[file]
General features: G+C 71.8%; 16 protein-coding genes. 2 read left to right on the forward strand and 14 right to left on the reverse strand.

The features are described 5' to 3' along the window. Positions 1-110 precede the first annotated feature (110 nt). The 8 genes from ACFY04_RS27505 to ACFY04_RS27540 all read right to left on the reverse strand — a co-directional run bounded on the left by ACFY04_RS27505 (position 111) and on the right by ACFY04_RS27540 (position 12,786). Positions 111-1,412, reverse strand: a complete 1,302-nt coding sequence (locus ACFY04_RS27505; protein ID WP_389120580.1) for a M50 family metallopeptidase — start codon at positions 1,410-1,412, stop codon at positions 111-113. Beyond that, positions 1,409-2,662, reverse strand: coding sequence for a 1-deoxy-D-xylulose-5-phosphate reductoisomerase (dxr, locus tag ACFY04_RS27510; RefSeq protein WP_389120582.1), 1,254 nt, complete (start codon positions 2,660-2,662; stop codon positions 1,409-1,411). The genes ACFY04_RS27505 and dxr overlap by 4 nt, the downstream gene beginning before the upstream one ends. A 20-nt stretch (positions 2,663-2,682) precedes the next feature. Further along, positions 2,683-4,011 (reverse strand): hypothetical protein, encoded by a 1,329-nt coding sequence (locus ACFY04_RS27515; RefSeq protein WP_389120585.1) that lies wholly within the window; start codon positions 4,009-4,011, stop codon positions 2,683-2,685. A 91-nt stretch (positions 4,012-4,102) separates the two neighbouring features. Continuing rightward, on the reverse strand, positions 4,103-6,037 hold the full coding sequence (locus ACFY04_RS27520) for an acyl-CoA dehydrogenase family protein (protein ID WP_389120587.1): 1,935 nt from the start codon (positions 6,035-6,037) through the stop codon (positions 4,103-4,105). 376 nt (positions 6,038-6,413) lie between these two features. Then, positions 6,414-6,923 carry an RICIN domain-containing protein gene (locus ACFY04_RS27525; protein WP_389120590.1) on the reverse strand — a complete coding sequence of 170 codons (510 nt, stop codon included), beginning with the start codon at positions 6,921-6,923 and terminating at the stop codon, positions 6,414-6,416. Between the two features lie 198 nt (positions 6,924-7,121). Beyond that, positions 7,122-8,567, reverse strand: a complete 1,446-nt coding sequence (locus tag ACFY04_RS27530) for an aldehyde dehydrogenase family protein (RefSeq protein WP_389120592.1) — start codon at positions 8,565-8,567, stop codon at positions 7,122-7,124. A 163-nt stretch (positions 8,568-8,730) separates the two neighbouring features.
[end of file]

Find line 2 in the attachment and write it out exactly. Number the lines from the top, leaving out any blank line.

The features are described 5' to 3' along the window. Positions 1-110 precede the first annotated feature (110 nt). The 8 genes from ACFY04_RS27505 to ACFY04_RS27540 all read right to left on the reverse strand — a co-directional run bounded on the left by ACFY04_RS27505 (position 111) and on the right by ACFY04_RS27540 (position 12,786). Positions 111-1,412, reverse strand: a complete 1,302-nt coding sequence (locus ACFY04_RS27505; protein ID WP_389120580.1) for a M50 family metallopeptidase — start codon at positions 1,410-1,412, stop codon at positions 111-113. Beyond that, positions 1,409-2,662, reverse strand: coding sequence for a 1-deoxy-D-xylulose-5-phosphate reductoisomerase (dxr, locus tag ACFY04_RS27510; RefSeq protein WP_389120582.1), 1,254 nt, complete (start codon positions 2,660-2,662; stop codon positions 1,409-1,411). The genes ACFY04_RS27505 and dxr overlap by 4 nt, the downstream gene beginning before the upstream one ends. A 20-nt stretch (positions 2,663-2,682) precedes the next feature. Further along, positions 2,683-4,011 (reverse strand): hypothetical protein, encoded by a 1,329-nt coding sequence (locus ACFY04_RS27515; RefSeq protein WP_389120585.1) that lies wholly within the window; start codon positions 4,009-4,011, stop codon positions 2,683-2,685. A 91-nt stretch (positions 4,012-4,102) separates the two neighbouring features. Continuing rightward, on the reverse strand, positions 4,103-6,037 hold the full coding sequence (locus ACFY04_RS27520) for an acyl-CoA dehydrogenase family protein (protein ID WP_389120587.1): 1,935 nt from the start codon (positions 6,035-6,037) through the stop codon (positions 4,103-4,105). 376 nt (positions 6,038-6,413) lie between these two features. Then, positions 6,414-6,923 carry an RICIN domain-containing protein gene (locus ACFY04_RS27525; protein WP_389120590.1) on the reverse strand — a complete coding sequence of 170 codons (510 nt, stop codon included), beginning with the start codon at positions 6,921-6,923 and terminating at the stop codon, positions 6,414-6,416. Between the two features lie 198 nt (positions 6,924-7,121). Beyond that, positions 7,122-8,567, reverse strand: a complete 1,446-nt coding sequence (locus tag ACFY04_RS27530) for an aldehyde dehydrogenase family protein (RefSeq protein WP_389120592.1) — start codon at positions 8,565-8,567, stop codon at positions 7,122-7,124. A 163-nt stretch (positions 8,568-8,730) separates the two neighbouring features.